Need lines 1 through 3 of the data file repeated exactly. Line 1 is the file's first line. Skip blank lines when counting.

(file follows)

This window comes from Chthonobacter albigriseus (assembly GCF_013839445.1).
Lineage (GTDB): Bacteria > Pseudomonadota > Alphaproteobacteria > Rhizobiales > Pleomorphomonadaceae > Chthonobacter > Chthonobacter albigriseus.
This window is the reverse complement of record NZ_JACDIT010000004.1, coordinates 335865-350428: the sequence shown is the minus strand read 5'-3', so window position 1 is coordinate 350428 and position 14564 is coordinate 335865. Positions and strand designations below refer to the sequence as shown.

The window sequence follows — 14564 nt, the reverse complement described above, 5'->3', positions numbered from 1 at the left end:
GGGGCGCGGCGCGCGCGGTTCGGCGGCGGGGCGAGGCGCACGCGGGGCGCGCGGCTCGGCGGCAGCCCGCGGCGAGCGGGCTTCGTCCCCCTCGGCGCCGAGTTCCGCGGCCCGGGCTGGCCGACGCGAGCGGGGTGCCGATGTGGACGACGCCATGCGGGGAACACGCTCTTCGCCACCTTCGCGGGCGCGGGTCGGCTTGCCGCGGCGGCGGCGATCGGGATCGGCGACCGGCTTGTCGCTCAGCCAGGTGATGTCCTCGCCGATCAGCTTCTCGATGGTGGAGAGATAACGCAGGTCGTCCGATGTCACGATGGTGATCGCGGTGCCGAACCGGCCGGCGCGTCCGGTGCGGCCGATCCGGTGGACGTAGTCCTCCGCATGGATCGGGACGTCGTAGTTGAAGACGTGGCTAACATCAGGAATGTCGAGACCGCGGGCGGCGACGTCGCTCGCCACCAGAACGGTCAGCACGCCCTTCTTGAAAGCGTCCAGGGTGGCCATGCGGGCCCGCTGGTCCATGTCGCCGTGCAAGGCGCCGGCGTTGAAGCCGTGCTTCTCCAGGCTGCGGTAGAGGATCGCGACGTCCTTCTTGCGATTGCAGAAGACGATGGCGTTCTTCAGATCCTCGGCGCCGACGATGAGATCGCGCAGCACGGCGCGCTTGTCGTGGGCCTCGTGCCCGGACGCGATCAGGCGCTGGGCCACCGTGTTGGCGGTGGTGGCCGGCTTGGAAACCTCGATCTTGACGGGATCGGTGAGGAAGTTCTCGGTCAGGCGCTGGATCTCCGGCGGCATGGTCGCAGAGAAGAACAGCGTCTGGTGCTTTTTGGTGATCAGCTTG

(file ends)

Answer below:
This window comes from Chthonobacter albigriseus (assembly GCF_013839445.1).
Lineage (GTDB): Bacteria > Pseudomonadota > Alphaproteobacteria > Rhizobiales > Pleomorphomonadaceae > Chthonobacter > Chthonobacter albigriseus.
This window is the reverse complement of record NZ_JACDIT010000004.1, coordinates 335865-350428: the sequence shown is the minus strand read 5'-3', so window position 1 is coordinate 350428 and position 14564 is coordinate 335865. Positions and strand designations below refer to the sequence as shown.